Watching Wicked Midwest Weather Closely
A Wild and wicked night of radar watching had many Midwesterners on pins and needles on Monday. A DERECHO wind storm packing gusts to 80 miles per hour, intense lightning and torrential rains inundated parts of 7 states including much of Illinois, Iowa and Wisconsin.
Feeding on the energy of a near 90 degree day, these storms were “thermodynamic” in nature. From the Greek, “thermo” means heat and “dynamic” means energy. On Monday there was ample “thermodynamic” energy for severe thunderstorm development in the upper Corn Belt of America.
While those storms are sure to weaken overnight, there is evidence that a new surge in storms will form east into the Ohio Valley on Tuesday as a thermodynamically scorching mid 90s day unfolds.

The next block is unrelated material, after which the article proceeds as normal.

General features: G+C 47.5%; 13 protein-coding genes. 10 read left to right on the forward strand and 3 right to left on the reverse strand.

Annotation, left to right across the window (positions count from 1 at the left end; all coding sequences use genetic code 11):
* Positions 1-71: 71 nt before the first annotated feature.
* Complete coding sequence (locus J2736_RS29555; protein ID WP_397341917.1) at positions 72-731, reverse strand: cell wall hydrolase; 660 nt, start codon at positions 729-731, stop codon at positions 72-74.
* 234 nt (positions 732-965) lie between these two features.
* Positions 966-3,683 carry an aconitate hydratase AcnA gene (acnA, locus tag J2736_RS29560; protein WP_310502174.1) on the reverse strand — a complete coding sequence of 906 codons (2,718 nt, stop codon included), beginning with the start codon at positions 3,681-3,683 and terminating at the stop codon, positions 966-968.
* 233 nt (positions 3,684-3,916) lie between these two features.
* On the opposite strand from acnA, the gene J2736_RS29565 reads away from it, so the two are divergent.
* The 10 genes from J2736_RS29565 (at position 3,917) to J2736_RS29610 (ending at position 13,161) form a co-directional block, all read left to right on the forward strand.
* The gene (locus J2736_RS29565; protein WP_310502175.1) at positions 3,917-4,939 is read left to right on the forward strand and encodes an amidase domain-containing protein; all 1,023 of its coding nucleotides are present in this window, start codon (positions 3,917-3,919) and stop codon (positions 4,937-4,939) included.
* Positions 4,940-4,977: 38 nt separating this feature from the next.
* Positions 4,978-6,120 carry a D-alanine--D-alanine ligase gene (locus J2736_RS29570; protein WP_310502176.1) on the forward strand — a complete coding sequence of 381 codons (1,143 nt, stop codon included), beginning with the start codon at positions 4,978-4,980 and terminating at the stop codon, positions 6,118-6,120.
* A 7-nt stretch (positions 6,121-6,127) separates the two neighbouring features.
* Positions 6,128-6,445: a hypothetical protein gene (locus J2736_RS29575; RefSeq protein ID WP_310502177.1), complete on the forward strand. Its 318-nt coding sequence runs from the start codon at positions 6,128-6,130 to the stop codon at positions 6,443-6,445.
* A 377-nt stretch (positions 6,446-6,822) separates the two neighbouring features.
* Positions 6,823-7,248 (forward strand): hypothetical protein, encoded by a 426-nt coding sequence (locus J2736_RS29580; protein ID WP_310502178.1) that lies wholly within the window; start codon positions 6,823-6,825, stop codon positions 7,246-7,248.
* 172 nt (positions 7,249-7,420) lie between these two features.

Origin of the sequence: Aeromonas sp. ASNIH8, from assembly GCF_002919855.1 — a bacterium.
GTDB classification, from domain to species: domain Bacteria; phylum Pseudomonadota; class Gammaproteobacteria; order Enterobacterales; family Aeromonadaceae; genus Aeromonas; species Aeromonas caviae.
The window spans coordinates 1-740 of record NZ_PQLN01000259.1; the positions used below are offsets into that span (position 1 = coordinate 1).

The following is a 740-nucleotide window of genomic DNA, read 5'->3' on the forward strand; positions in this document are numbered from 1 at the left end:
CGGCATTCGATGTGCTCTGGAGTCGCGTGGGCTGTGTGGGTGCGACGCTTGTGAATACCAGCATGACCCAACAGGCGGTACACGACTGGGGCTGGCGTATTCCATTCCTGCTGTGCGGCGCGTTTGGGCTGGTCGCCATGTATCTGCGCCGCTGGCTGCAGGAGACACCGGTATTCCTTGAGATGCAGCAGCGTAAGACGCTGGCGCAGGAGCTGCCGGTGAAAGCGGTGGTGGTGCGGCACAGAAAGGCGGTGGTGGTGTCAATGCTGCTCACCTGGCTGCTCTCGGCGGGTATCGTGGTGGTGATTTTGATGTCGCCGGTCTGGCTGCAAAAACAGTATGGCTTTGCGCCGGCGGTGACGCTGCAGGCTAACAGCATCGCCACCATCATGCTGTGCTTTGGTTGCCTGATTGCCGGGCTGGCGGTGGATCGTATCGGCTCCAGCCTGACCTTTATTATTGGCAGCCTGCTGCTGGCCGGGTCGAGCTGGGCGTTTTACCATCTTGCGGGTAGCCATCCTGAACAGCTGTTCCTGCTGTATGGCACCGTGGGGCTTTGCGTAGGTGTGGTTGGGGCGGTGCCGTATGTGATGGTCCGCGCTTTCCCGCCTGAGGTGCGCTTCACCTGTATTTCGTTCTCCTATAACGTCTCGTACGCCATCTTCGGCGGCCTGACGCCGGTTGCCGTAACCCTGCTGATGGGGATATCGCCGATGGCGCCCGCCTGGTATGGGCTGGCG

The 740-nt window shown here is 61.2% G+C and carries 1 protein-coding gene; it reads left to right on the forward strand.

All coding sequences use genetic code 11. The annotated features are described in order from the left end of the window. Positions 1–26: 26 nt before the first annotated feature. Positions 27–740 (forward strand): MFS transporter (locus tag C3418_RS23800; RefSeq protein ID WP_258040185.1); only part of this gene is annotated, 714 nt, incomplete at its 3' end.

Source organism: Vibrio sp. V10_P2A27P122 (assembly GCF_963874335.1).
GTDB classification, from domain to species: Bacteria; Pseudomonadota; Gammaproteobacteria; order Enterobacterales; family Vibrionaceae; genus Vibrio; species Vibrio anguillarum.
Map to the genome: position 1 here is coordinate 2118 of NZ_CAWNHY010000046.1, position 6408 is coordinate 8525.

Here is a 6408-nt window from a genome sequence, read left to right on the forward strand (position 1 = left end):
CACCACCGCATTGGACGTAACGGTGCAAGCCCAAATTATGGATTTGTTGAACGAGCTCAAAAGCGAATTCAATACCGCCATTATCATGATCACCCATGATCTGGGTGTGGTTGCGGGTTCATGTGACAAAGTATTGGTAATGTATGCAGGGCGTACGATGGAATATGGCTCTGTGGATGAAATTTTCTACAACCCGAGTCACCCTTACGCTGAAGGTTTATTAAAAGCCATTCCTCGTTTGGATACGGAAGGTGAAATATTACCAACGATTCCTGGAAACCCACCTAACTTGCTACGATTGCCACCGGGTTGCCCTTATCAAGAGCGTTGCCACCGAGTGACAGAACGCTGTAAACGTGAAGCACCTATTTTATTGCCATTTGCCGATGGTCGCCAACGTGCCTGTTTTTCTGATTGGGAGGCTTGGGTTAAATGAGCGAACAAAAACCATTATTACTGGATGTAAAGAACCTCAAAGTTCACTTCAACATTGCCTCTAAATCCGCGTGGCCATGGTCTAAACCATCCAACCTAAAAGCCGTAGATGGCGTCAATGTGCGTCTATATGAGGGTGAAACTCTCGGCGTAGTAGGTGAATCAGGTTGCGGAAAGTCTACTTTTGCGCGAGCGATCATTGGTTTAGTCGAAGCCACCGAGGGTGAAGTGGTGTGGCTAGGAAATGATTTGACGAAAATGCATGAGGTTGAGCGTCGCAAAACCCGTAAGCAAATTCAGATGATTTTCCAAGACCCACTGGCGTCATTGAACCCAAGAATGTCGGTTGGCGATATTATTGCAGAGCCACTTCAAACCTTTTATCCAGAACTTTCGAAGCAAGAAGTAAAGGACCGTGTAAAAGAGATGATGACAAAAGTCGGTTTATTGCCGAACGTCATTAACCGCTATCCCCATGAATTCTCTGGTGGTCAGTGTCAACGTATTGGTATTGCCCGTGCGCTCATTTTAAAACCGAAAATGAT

Now the wind speeds in the heavens above often lend a booster shot of energy to these thermodynamically driven storms. Using last night’s storms as a proxy for determining severe weather, balloon launches suggest the winds in Chicago were in the 40-50 mile per hour range in the key 10 to 20,000 feet height layer.
Now contrast our winds which are expected later today to be a more muted 20-30 miles per hour range.
So our air will be hotter than Chicago’s today allowing for more thermodynamic energy for storms to feed on. The trade-off is the winds aloft will not be nearly as strong over our heads from which to drive storms.
Add it up and we will be watching radar closely this afternoon and night for what is likely a muted form of severe weather compared to Monday night’s action.
Localized power hits from strong winds and lightning strikes seem to be the most likely scenario in the late afternoon-evening with Southern Ohio and Central WV (north of I-64) more likely to see intense action compared to points south.